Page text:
Nivolumab-related Severe Thrombocytopenia in a Patient With Relapsed Lung Adenocarcinoma

A Case Report and Review of the Literature

Takeo Hasegawa; Yuki Ozaki; Takuya Inoue; Yuzuru Watanabe; Mitsuro Fukuhara; Takumi Yamaura; Satoshi Muto; Naoyuki Okabe; Mitsunori Higuchi; Yutaka Shio; Hiroyuki Suzuki

Disclosures

J Med Case Reports. 2019;13(316) 

In This Article

Abstract and Introduction

Abstract

Background: Immune checkpoint inhibitor therapy has changed the standard drug therapy for relapsed or advanced non-small cell lung cancer; its efficacy is well-recognized by pulmonary physicians, oncologists, and thoracic surgeons. Nivolumab, one of the anti-programmed cell death 1 antibodies, was the first immune checkpoint inhibitor to be approved and is used as a standard second-line regimen for patients with non-small cell lung cancer irrespective of the expression of programmed cell death ligand 1. Programmed cell death 1 antibodies have been generally confirmed to be less toxic than conventional cytotoxic chemotherapy, although unusual immune-related adverse events such as type I diabetes mellitus, adrenal failure, and myasthenia gravis may occur with a very low incidence. A case of severe grade V immune-related thrombocytopenia after two courses of nivolumab as second-line therapy for relapsed non-small cell lung cancer is reported.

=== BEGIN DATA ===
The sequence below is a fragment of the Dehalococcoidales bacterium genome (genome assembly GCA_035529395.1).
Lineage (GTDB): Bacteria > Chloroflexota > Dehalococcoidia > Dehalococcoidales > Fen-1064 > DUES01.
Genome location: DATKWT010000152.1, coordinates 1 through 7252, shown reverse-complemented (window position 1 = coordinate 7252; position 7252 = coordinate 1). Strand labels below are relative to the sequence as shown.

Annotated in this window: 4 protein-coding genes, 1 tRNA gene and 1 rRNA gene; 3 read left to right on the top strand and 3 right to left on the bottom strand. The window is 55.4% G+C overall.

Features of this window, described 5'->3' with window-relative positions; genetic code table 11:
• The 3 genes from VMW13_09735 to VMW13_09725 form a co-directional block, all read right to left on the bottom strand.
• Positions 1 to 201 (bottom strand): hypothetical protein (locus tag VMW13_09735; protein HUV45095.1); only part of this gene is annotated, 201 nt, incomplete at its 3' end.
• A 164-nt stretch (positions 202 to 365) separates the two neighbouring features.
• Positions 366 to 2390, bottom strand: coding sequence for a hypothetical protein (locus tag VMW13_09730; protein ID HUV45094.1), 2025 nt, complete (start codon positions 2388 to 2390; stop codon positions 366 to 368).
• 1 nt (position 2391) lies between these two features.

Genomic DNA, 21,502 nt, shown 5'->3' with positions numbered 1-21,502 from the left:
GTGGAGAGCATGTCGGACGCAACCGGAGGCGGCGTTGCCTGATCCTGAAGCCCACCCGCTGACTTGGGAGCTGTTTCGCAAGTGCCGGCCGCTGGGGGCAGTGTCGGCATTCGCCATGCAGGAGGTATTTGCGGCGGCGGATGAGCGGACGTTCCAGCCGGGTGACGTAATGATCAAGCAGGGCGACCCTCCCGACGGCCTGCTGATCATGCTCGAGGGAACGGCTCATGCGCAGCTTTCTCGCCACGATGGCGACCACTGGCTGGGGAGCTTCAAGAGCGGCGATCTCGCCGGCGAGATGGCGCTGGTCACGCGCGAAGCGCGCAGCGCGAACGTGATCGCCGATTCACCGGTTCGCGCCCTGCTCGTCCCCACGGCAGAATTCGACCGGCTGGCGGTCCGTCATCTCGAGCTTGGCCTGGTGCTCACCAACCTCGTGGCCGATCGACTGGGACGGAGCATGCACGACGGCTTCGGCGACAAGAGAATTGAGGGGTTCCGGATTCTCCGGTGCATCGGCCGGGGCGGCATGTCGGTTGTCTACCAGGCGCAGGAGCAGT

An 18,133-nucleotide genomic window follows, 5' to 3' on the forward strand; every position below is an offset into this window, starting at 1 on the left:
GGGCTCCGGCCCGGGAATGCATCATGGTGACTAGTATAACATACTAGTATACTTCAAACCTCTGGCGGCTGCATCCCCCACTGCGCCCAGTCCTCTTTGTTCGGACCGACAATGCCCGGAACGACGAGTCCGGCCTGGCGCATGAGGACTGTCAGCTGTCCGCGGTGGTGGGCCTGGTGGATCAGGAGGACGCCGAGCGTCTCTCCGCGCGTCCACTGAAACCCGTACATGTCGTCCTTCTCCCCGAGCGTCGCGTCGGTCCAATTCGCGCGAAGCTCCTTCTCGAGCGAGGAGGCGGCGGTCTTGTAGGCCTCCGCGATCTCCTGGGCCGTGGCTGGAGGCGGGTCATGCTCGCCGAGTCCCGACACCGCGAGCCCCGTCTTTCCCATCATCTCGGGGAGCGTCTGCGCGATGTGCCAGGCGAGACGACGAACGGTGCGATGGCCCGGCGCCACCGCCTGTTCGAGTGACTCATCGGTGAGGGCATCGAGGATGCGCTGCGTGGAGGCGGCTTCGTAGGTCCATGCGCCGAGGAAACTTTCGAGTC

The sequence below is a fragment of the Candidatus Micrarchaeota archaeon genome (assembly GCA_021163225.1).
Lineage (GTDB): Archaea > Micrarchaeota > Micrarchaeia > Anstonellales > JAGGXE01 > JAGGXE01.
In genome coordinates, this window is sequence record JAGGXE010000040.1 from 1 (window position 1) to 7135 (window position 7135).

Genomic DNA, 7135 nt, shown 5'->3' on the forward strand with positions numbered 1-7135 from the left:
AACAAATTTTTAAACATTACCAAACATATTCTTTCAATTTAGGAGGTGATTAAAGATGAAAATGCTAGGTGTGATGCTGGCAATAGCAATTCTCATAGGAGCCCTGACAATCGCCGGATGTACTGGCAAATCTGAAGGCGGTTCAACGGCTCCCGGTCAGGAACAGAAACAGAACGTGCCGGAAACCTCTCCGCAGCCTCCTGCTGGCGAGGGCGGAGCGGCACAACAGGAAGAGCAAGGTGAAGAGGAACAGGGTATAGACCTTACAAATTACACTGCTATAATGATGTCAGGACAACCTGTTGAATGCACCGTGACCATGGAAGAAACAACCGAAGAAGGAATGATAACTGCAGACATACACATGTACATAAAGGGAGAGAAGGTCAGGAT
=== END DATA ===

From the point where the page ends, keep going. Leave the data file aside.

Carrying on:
Case presentation: An 82-year-old Japanese woman with relapsed lung adenocarcinoma was treated with nivolumab as second-line systemic therapy at our institute. Her laboratory data indicated thrombocytopenia suspected to be an immune-related adverse event following two courses of nivolumab. Subsequently, she developed a massive pulmonary hemorrhage and left cerebral infarction despite intensive treatment including systemic steroid therapy. Although there have been a few reports of thrombocytopenia caused by nivolumab, this is the first report of grade V thrombocytopenia following administration of nivolumab for relapsed non-small cell lung cancer.

Conclusion: A very difficult case of grade V immune-related thrombocytopenia after the administration of nivolumab as second-line therapy for relapsed lung adenocarcinoma was described. Immune-related thrombocytopenia is a rare adverse event, but it must be considered a possible complication because it may become critical once it has occurred.

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